Sean Paul, Wembley Arena, London

Click to follow
The Independent Culture

On the arena circuit, getting the artist to turn up is half the battle won. Last Thursday, Missy Elliott's European tour was cancelled days before it reached Britain, the promoters citing a shortage of tour buses. Given the vast logistics and interminable drives between identikit venues, who can blame her?

On the arena circuit, getting the artist to turn up is half the battle won. Last Thursday, Missy Elliott's European tour was cancelled days before it reached Britain, the promoters citing a shortage of tour buses. Given the vast logistics and interminable drives between identikit venues, who can blame her?

Sean Paul, though, has more to prove. Reggae's biggest star since Bob Marley was embarking on the first UK arena tour by a practitioner of its electronic offshoot, dancehall. With his business credentials evinced by a course in hotel management, Paul must have analysed the failure of predecessors Mr Vegas and Shabba Ranks to consolidate their initial success.

Although touring without a record to promote, Paul had attracted a sizeable crowd by appealing to a wide cross section of music fans. Their mix of colours and cultures reflected the make-up of London, but with an odd cultural apartheid. Pop kids in rabbit's ears stood at ground level, screaming at the support, Big Brovaz. The latter were engaged in a half-hearted attempt to appeal to a more adult audience while keeping their younger fans. Meanwhile, the older teens and couples looked down from the tiered seats.

Despite an entrance with minimum fanfare, Paul was instantly recognisable by his vast energy. A former athlete (he represented Jamaica in water polo), he constantly raced from one side of the stage to the other, violently pumping his arms. Whenever he called on the crowd to "Jump! Jump!", he jumped higher than anyone.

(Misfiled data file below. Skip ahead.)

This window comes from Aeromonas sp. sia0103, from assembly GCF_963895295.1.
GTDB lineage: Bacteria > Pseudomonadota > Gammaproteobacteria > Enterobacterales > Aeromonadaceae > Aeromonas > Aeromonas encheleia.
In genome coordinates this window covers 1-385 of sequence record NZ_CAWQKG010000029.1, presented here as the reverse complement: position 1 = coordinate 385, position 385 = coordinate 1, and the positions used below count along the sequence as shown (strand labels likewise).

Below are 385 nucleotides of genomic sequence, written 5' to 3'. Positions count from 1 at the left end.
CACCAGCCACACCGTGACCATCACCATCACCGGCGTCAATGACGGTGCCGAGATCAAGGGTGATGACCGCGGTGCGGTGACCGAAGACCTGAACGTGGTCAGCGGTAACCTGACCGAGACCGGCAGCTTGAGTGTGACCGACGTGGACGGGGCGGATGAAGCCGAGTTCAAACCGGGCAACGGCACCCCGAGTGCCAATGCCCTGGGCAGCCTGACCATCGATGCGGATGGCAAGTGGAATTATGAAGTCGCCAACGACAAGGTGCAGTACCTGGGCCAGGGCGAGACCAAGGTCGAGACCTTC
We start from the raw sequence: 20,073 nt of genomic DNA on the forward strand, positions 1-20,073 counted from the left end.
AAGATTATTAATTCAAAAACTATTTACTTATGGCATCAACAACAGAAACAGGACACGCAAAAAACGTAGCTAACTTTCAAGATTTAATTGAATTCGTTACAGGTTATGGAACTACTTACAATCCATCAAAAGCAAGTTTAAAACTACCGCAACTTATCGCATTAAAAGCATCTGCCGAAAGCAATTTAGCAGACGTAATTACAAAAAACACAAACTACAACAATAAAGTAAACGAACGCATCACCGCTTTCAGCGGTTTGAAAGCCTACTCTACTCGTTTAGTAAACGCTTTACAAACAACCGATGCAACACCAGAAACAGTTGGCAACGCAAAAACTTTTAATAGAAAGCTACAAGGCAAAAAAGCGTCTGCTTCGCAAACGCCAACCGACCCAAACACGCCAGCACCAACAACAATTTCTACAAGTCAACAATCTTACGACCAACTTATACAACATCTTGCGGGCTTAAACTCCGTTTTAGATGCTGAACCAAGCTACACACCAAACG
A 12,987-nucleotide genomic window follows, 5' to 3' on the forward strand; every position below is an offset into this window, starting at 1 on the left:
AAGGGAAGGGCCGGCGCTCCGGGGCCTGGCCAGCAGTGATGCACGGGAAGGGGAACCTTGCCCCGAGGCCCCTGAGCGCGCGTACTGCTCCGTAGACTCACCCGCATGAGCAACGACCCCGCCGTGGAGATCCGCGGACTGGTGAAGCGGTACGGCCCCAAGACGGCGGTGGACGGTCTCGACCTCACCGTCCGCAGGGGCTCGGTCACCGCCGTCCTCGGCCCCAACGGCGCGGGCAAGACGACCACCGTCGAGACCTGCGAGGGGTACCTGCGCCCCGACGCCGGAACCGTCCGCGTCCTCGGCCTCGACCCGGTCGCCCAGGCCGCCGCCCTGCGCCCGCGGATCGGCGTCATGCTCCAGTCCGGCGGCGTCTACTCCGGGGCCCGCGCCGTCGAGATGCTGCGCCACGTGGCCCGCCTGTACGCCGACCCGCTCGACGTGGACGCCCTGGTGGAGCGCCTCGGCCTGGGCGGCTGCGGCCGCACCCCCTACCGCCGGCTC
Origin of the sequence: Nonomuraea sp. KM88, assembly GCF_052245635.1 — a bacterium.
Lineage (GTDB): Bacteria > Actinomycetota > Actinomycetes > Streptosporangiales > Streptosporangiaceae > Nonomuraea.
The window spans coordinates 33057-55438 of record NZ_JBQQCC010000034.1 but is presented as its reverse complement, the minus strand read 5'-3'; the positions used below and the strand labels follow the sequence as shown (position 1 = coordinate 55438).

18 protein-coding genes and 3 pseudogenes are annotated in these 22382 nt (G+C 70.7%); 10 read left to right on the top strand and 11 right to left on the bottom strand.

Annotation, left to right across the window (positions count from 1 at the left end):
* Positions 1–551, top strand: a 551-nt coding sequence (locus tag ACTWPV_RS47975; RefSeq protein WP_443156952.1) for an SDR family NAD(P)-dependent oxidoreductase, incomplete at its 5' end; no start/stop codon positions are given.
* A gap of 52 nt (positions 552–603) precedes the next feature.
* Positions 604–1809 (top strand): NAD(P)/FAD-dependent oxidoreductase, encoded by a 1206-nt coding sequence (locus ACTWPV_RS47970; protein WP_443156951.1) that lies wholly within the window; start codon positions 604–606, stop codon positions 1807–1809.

His captivating performance took in his 2002 global-smash album Dutty Rock, as well as rawer material from his previous collection of singles, Stage One. The crowd was ready to hear numbers from Paul's forthcoming record, and he obliged with songs that leant towards the fierce, chatting side of Dutty rather than its more melodic tracks. Intricate rhythms on the backing tracks showed where his innovation lay, aided by a powerful percussionist who was the only member of Paul's band to be in any way effective.

The rest of the four-piece could have backed Aswad in a pub, but they were ill prepared for Wembley's spacious vaults. The singer/toaster's two MCs were mere distractions, causing us to regret the absence of female vocalists for "I'm Still in Love with You" and "Can You Do the Work".

Paul highlighted the limitations of his own voice with an ill-judged cover of Marley and the Wailers' "Coming In from the Cold". He could have done better with Peter Tosh's threatening "Steppin' Razor", but the band turned it into an interminable dub workout, each member taking his turn to play a solo. The guitarist came forward first to play an intense squall, none of which reached our ears.

By then, Paul was flagging, his inability to climb the speaker stacks or run on the spot showing his reliance on energy to carry the show. An encore of his hits "Get Busy" and "Like Glue" showed he was starting to pace himself. But to succeed at an arena, it is not enough just to turn up.

Comments